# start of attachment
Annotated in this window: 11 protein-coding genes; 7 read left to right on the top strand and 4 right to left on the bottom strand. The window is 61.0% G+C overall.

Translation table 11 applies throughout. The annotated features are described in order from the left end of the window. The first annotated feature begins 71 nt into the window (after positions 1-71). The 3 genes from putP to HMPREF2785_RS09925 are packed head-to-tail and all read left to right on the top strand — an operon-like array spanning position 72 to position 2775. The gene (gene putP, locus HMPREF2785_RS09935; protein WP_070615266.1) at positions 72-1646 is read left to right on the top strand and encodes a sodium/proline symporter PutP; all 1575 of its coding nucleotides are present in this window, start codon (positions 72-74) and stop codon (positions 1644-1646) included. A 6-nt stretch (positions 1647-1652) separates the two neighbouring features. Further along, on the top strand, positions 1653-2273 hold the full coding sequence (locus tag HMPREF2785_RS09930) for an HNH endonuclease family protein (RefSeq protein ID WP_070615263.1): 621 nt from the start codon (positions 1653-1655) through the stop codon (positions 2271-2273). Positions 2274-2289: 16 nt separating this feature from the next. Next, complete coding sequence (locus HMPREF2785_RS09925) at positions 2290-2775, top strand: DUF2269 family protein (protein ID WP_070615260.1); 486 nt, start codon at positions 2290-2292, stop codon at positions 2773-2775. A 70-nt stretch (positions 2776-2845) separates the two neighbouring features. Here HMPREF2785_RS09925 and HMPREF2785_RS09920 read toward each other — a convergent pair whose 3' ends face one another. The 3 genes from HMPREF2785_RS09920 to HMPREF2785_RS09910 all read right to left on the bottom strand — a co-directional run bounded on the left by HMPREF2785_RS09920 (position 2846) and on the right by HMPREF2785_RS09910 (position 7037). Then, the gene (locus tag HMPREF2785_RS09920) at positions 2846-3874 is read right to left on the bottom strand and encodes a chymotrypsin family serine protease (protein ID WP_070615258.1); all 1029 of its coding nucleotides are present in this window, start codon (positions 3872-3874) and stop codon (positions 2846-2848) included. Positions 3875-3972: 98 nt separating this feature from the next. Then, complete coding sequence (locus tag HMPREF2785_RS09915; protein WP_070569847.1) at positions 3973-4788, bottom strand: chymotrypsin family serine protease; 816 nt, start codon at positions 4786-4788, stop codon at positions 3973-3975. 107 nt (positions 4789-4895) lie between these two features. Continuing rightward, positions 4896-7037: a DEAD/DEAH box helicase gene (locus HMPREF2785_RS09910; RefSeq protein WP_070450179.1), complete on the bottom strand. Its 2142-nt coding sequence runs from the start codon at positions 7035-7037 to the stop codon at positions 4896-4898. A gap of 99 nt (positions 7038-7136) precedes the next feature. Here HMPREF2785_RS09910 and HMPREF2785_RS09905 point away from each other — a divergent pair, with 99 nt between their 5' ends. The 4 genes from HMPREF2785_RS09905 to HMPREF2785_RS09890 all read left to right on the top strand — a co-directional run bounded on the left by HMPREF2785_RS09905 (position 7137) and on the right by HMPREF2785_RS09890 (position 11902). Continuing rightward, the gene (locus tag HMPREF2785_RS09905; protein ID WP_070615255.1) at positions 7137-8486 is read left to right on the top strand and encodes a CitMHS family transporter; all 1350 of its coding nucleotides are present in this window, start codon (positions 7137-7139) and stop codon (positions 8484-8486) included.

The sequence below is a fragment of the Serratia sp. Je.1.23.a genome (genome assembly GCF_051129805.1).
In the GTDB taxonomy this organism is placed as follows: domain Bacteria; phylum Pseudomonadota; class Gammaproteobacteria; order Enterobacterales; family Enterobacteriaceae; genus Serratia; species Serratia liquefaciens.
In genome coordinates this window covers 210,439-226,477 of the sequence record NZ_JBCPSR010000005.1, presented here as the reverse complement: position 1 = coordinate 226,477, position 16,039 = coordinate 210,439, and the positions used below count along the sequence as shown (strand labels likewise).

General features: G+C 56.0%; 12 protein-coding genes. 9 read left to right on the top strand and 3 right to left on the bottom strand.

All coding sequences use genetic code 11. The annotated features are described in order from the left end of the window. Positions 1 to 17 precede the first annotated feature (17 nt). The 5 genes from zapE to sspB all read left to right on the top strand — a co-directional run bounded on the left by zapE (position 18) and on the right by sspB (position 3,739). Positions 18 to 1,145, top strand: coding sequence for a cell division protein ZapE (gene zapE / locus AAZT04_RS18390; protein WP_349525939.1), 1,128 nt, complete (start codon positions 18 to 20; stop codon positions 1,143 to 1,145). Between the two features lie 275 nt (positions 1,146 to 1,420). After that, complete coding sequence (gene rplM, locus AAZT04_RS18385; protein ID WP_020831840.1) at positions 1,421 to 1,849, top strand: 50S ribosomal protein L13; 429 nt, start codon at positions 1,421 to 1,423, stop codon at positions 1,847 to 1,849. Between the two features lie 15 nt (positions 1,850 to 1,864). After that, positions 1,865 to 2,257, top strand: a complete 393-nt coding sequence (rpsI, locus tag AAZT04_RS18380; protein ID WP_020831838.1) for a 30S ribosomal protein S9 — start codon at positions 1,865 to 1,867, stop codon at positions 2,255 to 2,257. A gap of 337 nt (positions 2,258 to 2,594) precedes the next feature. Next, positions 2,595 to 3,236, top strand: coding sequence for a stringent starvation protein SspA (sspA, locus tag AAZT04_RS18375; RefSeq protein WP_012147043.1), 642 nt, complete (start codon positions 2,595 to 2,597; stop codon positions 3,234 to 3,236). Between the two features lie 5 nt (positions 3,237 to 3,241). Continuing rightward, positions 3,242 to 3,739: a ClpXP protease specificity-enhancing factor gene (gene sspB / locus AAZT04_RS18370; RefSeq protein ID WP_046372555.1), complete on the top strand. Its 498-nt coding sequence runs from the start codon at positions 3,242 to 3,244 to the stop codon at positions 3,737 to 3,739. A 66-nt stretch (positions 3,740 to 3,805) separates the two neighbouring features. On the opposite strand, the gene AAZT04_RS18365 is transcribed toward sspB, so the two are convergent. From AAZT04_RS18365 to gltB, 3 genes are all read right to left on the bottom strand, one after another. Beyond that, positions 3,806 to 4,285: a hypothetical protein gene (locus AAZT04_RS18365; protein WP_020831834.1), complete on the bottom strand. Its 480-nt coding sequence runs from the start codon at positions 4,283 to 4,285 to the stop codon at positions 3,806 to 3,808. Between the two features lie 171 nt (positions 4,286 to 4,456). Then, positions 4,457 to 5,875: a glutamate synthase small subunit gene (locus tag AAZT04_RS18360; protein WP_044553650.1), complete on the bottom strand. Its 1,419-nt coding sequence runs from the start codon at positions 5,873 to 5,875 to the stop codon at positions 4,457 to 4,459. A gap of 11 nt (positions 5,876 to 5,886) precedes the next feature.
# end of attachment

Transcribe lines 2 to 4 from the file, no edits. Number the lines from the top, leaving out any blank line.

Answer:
Translation table 11 applies throughout. The annotated features are described in order from the left end of the window. The first annotated feature begins 71 nt into the window (after positions 1-71). The 3 genes from putP to HMPREF2785_RS09925 are packed head-to-tail and all read left to right on the top strand — an operon-like array spanning position 72 to position 2775. The gene (gene putP, locus HMPREF2785_RS09935; protein WP_070615266.1) at positions 72-1646 is read left to right on the top strand and encodes a sodium/proline symporter PutP; all 1575 of its coding nucleotides are present in this window, start codon (positions 72-74) and stop codon (positions 1644-1646) included. A 6-nt stretch (positions 1647-1652) separates the two neighbouring features. Further along, on the top strand, positions 1653-2273 hold the full coding sequence (locus tag HMPREF2785_RS09930) for an HNH endonuclease family protein (RefSeq protein ID WP_070615263.1): 621 nt from the start codon (positions 1653-1655) through the stop codon (positions 2271-2273). Positions 2274-2289: 16 nt separating this feature from the next. Next, complete coding sequence (locus HMPREF2785_RS09925) at positions 2290-2775, top strand: DUF2269 family protein (protein ID WP_070615260.1); 486 nt, start codon at positions 2290-2292, stop codon at positions 2773-2775. A 70-nt stretch (positions 2776-2845) separates the two neighbouring features. Here HMPREF2785_RS09925 and HMPREF2785_RS09920 read toward each other — a convergent pair whose 3' ends face one another. The 3 genes from HMPREF2785_RS09920 to HMPREF2785_RS09910 all read right to left on the bottom strand — a co-directional run bounded on the left by HMPREF2785_RS09920 (position 2846) and on the right by HMPREF2785_RS09910 (position 7037). Then, the gene (locus tag HMPREF2785_RS09920) at positions 2846-3874 is read right to left on the bottom strand and encodes a chymotrypsin family serine protease (protein ID WP_070615258.1); all 1029 of its coding nucleotides are present in this window, start codon (positions 3872-3874) and stop codon (positions 2846-2848) included. Positions 3875-3972: 98 nt separating this feature from the next. Then, complete coding sequence (locus tag HMPREF2785_RS09915; protein WP_070569847.1) at positions 3973-4788, bottom strand: chymotrypsin family serine protease; 816 nt, start codon at positions 4786-4788, stop codon at positions 3973-3975. 107 nt (positions 4789-4895) lie between these two features. Continuing rightward, positions 4896-7037: a DEAD/DEAH box helicase gene (locus HMPREF2785_RS09910; RefSeq protein WP_070450179.1), complete on the bottom strand. Its 2142-nt coding sequence runs from the start codon at positions 7035-7037 to the stop codon at positions 4896-4898. A gap of 99 nt (positions 7038-7136) precedes the next feature. Here HMPREF2785_RS09910 and HMPREF2785_RS09905 point away from each other — a divergent pair, with 99 nt between their 5' ends. The 4 genes from HMPREF2785_RS09905 to HMPREF2785_RS09890 all read left to right on the top strand — a co-directional run bounded on the left by HMPREF2785_RS09905 (position 7137) and on the right by HMPREF2785_RS09890 (position 11902). Continuing rightward, the gene (locus tag HMPREF2785_RS09905; protein ID WP_070615255.1) at positions 7137-8486 is read left to right on the top strand and encodes a CitMHS family transporter; all 1350 of its coding nucleotides are present in this window, start codon (positions 7137-7139) and stop codon (positions 8484-8486) included.

The sequence below is a fragment of the Serratia sp. Je.1.23.a genome (genome assembly GCF_051129805.1).
In the GTDB taxonomy this organism is placed as follows: domain Bacteria; phylum Pseudomonadota; class Gammaproteobacteria; order Enterobacterales; family Enterobacteriaceae; genus Serratia; species Serratia liquefaciens.